A Bit More Detail

Assorted Personal Notations, Essays, and Other Jottings

Posts Tagged ‘british columbia

[MUSIC] Moev, “Yeah, Whatever”

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“Yeah, Whatever” is the title track off of Vancouver-based Canadian electronica group Moev‘s 1988 album “Yeah, Whatever”. Produced by the second incarnation of this band, featuring one Dean Russell as vocalist and lyricist, this song deserved wider recognition. Russell’s vocals and the guitar-driven lyrics bring to mind a sort of Canadian fusion of Depeche Mode with the Smiths.

Most unfortunately, Moev and Dean Russell never got the chance to break through into the mainstream, Russell dying of HIV/AIDS in 1994 and the band subsequently splintering. What could have been–But at least we have this.

Written by Randy McDonald

July 13, 2017 at 11:59 pm

[NEWS] Four links about global warming and changing shorelines

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  • Ars Technica recommends five sights on the British coast to see before they are erased by global warming.
  • This Syracuse.com report about the upstate New York town of Sandy Creek, beset by Lake Ontario flooding, is alarming.
  • VICE‘s Kate Lunau notes the serious threat posed by sea level rise to coastal Canadian centres, from Halifax to Vancouver.
  • Robinson Meyer in The Atlantic notes that the US South, already badly off, will be hit hard by global warming.

Written by Randy McDonald

June 30, 2017 at 6:15 pm

[URBAN NOTE] Five links about cities, from failing subways to changing neighbourhoods to borders

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  • The Globe and Mail‘s Joanna Slater talks about how the subway system of New York City is staggering from catastrophe to catastrophe.
  • The Globe and Mail’s Stephen Quinn argues it is much too late to save Vancouver’s Chinatown from radical redevelopment.
  • The Toronto Star‘s Tess Kalinowski writes about how young buyers are driving a push for laneway housing in Toronto.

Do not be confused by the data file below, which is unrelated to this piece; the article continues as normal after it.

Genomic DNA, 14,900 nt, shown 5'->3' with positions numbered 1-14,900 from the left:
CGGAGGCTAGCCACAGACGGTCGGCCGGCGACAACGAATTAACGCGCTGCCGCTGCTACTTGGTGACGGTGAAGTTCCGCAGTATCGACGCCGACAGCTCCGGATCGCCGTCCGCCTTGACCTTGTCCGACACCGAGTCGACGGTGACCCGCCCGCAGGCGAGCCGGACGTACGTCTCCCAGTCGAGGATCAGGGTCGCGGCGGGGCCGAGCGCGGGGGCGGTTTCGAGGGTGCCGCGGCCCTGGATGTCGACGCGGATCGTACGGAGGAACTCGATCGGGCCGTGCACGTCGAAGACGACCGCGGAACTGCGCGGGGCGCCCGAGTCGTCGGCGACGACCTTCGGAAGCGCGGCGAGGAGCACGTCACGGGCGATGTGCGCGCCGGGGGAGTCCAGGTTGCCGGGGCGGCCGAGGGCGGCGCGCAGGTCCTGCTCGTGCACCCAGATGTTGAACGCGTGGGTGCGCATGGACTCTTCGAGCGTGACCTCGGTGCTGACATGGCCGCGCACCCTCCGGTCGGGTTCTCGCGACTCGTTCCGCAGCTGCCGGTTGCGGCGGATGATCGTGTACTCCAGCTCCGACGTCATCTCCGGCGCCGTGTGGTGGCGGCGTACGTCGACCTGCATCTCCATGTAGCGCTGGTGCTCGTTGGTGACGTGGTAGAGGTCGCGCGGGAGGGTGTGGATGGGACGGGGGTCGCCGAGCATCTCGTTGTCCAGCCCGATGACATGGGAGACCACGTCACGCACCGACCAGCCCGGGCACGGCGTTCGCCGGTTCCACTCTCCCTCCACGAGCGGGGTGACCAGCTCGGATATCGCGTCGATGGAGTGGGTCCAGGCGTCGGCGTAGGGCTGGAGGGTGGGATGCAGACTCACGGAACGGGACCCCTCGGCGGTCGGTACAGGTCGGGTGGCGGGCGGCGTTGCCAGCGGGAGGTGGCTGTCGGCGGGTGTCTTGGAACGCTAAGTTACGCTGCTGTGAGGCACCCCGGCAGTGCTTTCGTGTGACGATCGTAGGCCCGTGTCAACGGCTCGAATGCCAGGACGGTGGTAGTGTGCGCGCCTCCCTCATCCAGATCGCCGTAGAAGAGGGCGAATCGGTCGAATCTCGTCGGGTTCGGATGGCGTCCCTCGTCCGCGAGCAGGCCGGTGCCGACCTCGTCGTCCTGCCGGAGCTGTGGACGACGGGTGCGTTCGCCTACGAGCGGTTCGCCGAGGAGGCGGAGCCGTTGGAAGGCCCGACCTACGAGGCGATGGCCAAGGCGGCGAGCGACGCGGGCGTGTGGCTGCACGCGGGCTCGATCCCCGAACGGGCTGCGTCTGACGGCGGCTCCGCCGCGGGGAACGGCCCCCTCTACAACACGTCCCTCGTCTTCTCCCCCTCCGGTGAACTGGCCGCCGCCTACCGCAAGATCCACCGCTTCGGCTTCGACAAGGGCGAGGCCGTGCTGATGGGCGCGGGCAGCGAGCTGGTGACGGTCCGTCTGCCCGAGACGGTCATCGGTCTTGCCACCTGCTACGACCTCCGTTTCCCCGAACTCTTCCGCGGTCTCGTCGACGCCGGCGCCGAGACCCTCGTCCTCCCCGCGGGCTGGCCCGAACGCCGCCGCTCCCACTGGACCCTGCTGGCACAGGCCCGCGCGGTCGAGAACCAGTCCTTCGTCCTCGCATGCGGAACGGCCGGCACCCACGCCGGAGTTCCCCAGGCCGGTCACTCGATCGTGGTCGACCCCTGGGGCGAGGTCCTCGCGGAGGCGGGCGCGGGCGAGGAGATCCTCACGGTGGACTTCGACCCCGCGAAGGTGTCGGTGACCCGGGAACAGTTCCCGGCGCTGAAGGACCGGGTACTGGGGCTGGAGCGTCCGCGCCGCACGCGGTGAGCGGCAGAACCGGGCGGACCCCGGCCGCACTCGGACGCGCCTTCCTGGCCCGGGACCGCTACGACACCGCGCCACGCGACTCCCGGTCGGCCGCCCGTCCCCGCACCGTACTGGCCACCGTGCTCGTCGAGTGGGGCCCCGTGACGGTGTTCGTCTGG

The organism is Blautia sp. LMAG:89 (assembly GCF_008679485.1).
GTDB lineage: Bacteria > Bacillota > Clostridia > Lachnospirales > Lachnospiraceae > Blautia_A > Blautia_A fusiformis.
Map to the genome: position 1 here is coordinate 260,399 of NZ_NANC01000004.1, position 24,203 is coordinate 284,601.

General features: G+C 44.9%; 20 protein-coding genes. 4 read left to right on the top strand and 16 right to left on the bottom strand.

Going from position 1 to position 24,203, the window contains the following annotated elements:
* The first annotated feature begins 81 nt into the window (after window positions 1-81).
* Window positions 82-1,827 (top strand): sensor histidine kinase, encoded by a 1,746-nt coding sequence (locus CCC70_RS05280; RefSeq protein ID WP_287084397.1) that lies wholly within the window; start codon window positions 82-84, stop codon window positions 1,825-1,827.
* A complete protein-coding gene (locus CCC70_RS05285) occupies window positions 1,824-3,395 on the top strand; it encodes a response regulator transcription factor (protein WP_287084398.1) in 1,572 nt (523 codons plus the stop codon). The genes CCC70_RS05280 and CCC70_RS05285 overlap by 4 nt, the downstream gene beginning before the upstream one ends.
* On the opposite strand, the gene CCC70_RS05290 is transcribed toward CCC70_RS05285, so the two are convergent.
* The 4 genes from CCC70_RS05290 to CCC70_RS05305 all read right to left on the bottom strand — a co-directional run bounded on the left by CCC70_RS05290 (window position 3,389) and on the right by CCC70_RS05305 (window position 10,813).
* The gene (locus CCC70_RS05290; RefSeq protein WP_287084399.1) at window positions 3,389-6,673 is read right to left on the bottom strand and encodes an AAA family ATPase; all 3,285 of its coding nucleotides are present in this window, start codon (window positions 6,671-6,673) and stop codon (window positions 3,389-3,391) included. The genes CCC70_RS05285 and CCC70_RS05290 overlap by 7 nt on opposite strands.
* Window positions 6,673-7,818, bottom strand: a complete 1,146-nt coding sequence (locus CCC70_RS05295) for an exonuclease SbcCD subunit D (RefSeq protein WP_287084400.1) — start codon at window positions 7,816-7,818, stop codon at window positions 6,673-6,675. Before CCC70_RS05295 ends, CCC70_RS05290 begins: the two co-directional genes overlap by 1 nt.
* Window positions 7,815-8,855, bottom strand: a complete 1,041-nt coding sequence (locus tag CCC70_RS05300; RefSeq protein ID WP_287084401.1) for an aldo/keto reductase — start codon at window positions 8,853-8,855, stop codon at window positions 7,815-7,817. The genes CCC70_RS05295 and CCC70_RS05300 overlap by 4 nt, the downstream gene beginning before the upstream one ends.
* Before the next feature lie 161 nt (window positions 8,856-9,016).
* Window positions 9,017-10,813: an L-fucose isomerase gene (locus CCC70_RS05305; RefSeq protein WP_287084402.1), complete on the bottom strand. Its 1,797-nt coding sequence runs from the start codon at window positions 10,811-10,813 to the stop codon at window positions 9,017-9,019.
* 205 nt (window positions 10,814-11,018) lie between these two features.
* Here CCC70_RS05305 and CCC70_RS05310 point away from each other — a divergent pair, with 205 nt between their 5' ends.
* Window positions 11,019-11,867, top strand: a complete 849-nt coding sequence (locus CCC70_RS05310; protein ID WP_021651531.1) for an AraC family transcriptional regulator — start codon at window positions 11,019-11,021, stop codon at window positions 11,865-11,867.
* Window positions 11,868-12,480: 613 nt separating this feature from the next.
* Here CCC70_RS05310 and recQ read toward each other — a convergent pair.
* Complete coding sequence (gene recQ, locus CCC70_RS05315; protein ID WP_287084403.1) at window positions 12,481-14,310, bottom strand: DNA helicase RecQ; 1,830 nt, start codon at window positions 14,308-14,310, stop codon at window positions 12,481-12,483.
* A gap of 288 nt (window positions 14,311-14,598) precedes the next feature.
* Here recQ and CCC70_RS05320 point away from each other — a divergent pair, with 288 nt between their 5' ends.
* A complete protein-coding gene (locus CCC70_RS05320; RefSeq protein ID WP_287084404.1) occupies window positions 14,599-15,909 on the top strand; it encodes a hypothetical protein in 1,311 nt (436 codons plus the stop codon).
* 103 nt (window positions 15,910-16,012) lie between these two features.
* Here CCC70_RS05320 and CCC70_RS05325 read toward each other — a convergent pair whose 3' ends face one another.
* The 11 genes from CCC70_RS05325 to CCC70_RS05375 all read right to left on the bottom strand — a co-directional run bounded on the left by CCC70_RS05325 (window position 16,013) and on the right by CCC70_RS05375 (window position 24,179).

• Bryan Tucker, also in the Toronto Star, also makes the case for laneway housing.
  • The National Post shares a story about an affordable 18th century house on the Québec-Vermont border.

[NEWS] Eight links from around the world

  • Yahoo News shares the story of a cat that visited every national park in the United States, with photos.
  • CBC’s Mike Crawley takes a look at the impact of the Ontario $15 minimum wage, finding it should have little effect on the economy at large.
  • In The Globe and Mail, Tony Keller suggests that Donald Trump’s actions do a great job of promoting China as a responsible superpower.
  • CBC notes research suggesting that global warming will make the heat island effect in cities much worse.
  • It is easy, editor David Shribman of the Pittsburgh Post-Gazette writes in The Globe and Mail, to mistake Pittsburgh for Paris.
  • The Toronto Star notes Ariana Grande’s surprise visit to her fans in hospital before tomorrow benefit concert.
  • The Atlantic reports on the problems of post-Communist gentrification in Moscow.
  • The Georgia Straight shares one Vancouver artist’s goodbye to her adopted city, beloved but now too expensive.

[URBAN NOTE] “Wake up, Toronto, to your housing crisis”

Gary Mason wrote Thursday from Victoria for The Globe and Mail about the Toronto affordable housing crisis, contrasting the belated responses of Toronto and Ontario unfavourably to those of his province of residence.

Of all the political U-turns B.C. Premier Christy Clark has undertaken in power, perhaps none was as jarring and unexpected as the one she performed on housing.

For most of 2015, and at least half of the following year, the Premier refused to do anything about rapidly escalating house prices in Metro Vancouver. She maintained that bringing in measures to cool the market might hurt the equity in people’s homes. She denied foreign investors had much to do with the fierce escalation in costs, relying on the faulty, self-serving data from a real-estate industry that wanted the sticker-shock insanity to continue.